Mr. Costello has a beautiful voice but he is not a light tenor and so sounds very masculine as well. He sang with an Italianate diction which was a little overdone. He was at his best when alone on stage in the tomb scene; and if, as I suspect Maestro Levine muted the orchestra a little for him, that’s one reason to have a great conductor in charge.
The production has the feeling of winter, with muted colours used to good effect in the sets and costumes. The main curtain is replaced by a screen with images of leafless trees.
At the beginning of Act 2, Ravenswood Castle looks really impoverished with drapes covering the furniture and chandeliers. Arturo must have brought his money with him as in Scene 2 all the drapes are removed and a large domestic staff appears to arrange things for the signing of the marriage contract. This scene is spoiled by the arrival of that popular piece of post modern kitsch, the photographer with compulsory magnesium flash. I will be armed in future and shoot down any supernumerary carrying photographic equipment. This photographer is kept busy during the sextet arranging a group wedding photograph. A serious distraction. Please just put the singers in a line and let them sing.
More was to come, in the person of a medical man with black bag, who attended Lucia during the mad scene. He administered some pacifying drug with a syringe. This was silly, but not such a serious distraction.
The walls Ravenswood Hall fell away for the mad scene to reveal a full moon, several times the size of the planet, Jupiter looming over everything. This may have been symbolism, or it may have been a special for the night, as a full moon was indeed rising in the east.
Distractions aside, this was a fine production beautifully sung.
The New York Philharmonic Orchestra holds open rehearsals, generally on the morning of the first concert of a series. I have been able to see this week’s concert twice in the one day. (The rehearsal tickets are only $ 15). This week the orchestra is conducted by Christoph Von Dohnanyi and Nikolaj Znaider plays the Sibelius Violin Concerto.
I had the idea, maybe a false memory, that Mr. Von Dohnanyi would look emaciated but he does not. He is solidly built and has white hair. He beats the time very clearly with large movements using a long baton. New York Philharmonic rehearsals which I attended last year under Lorin Maazel and David Robertson proceeded pretty much as run throughs of the whole concert. Mr. Von Dohnanyi seems a more demanding taskmaster and called for many repeats some of which involved stopping the orchestra before the end of a movement.
The concert began with a relatively new work by Harrison Birtwistle called Night’s Black Bird, first performed in August 2004. It lasts only about 12 minutes. It follows upon a longer work called The Shadow of Night. Both are inspired by works of John Dowland; the title of Night’s Black Bird comes from the text of Dowland’s song “Flow my Tears”. The piece opens with dying chords which resemble the beginning of Britten’s Midsummer Night’s Dream but in the bass rather than treble. Bird calls are heard against the orchestral background; the program note says the Black Bird of the title is “only one in a whole aviary, with the high woodwinds (most prominently the piccolo, flute, and E flat clarinet,) adding their calls.” At the concert itself when I was closer to the orchestra I heard more of the layered texture of the orchestral back ground and liked it better. There is a real difference in what is heard in different places in Avery Fisher Hall. There is a large percussion section with all kinds of gongs and cymbals, but they are not over used, and the work ends with the unusual scraping sound of two guiros. The guiro is a South American instrument.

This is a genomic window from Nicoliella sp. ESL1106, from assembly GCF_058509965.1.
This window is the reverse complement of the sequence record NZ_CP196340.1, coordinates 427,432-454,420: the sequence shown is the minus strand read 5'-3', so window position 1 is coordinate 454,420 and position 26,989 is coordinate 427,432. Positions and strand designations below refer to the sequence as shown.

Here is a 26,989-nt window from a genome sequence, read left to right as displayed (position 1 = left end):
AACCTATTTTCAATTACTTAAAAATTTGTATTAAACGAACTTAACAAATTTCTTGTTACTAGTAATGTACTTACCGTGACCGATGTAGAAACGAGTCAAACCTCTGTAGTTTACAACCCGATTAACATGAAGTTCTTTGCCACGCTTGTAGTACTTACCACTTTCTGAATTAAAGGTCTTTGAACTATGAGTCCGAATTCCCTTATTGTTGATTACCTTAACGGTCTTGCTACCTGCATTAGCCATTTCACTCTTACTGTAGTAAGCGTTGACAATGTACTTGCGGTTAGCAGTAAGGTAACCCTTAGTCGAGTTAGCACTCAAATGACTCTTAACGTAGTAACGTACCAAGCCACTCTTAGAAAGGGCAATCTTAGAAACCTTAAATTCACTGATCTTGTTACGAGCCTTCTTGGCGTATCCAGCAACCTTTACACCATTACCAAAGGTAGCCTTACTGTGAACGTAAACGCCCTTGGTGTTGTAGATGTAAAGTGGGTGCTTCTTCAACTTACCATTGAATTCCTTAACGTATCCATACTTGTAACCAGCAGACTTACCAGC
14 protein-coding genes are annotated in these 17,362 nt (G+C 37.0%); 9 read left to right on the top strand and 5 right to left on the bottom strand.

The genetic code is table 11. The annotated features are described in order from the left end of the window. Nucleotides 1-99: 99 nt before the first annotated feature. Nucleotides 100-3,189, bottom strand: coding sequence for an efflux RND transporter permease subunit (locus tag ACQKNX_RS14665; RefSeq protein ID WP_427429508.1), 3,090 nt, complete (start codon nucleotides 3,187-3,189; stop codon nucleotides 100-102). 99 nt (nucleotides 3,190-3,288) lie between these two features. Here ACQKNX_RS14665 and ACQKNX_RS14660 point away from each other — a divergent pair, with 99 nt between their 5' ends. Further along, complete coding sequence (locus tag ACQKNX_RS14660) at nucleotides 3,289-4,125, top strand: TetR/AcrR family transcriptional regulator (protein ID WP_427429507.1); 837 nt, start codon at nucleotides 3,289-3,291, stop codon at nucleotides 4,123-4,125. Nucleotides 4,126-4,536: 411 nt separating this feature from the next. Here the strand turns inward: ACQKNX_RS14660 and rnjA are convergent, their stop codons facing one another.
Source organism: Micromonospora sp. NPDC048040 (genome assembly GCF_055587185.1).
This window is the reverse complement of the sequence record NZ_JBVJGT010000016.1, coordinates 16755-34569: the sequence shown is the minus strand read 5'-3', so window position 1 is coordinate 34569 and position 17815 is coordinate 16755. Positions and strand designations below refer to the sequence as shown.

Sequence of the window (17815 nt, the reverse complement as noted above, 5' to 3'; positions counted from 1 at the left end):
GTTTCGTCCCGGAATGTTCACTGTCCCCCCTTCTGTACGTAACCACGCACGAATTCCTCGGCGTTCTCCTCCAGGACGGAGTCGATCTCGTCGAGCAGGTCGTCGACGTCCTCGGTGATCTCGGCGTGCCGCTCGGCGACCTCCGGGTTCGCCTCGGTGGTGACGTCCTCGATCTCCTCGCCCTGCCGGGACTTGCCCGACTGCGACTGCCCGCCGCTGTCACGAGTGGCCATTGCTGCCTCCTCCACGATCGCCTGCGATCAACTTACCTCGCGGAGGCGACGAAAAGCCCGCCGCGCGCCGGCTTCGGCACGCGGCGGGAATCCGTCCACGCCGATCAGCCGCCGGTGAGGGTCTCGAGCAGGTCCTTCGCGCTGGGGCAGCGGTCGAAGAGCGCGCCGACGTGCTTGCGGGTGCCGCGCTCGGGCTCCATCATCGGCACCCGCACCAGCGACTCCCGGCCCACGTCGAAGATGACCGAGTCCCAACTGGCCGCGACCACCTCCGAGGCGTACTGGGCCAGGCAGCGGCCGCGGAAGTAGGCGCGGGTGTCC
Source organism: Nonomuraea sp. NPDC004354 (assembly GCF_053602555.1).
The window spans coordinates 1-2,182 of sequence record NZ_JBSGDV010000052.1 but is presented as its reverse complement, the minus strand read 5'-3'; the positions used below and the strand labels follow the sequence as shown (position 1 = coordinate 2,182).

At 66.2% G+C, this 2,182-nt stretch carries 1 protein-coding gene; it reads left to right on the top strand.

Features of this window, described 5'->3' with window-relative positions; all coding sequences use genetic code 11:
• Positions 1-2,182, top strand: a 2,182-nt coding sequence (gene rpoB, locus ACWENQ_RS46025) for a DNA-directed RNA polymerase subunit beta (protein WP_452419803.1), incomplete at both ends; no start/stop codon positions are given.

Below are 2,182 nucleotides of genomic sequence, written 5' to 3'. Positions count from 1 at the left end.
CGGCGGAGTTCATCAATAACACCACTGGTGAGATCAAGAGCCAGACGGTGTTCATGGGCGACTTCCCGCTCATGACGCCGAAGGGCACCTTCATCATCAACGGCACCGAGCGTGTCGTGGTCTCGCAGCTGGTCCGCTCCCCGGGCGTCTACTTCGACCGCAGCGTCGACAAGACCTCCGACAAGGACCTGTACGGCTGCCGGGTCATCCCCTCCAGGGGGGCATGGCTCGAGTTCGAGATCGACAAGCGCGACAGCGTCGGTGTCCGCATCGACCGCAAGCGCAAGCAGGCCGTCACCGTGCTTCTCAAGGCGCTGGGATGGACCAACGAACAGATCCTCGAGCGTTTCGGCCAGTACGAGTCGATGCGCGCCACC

On the Philharmonic’s podcast Mr. Birtwistle spoke about the Dowland songs which inspired his piece. He admires the lyrical quality of Dowland: a quality which he said had been lost in nineteenth century music. Dowland’s In Darkeness let me Dwell was playing in the background and illustrated his point well. However, I didn’t find Night’s Black Bird a lyrical work. The orchestral sound rises to crescendos twice and the bird calls are often staccato.
Nikolaj Znaider is a marvelous violinist and his performance of the Sibelius concerto was thrilling. He plays the Guarnerius “del Gesu” 1741 violin which he explains on the podcast was used by Fritz Kreisler for 15 years. He likes to think that the wood of the instrument contains a memory of Kreisler’s playing. Whatever the likelihood of this, the combination of the instrument and the player’s skill and musicality produced a beautiful sound.
The concert ended with Bethhoven’s fifth symphony. The program quotes a Wittgensteinian remark of Schumann: “Let us be silent about this work!” So apart from the comment that the playing was excellent and from my seat I heard all sections of the orchestra distinctly and enjoyed the precision of the playing, I will.
Perhaps there has been a more unusual concert but it would be hard to find. The work was Enoch Arden, Op 38 by Richard Strauss (1896). The program note said: Strauss himself called it a “worthless piece”.
The location was the aquarium – Reef HQ complex Flinders Street Townsville.
Guide: “Have you been to a night viewing in the aquarium before.” “No” “It’s really interesting all the fish hide behind rocks and in the coral; some even make themselves nests from mucous.”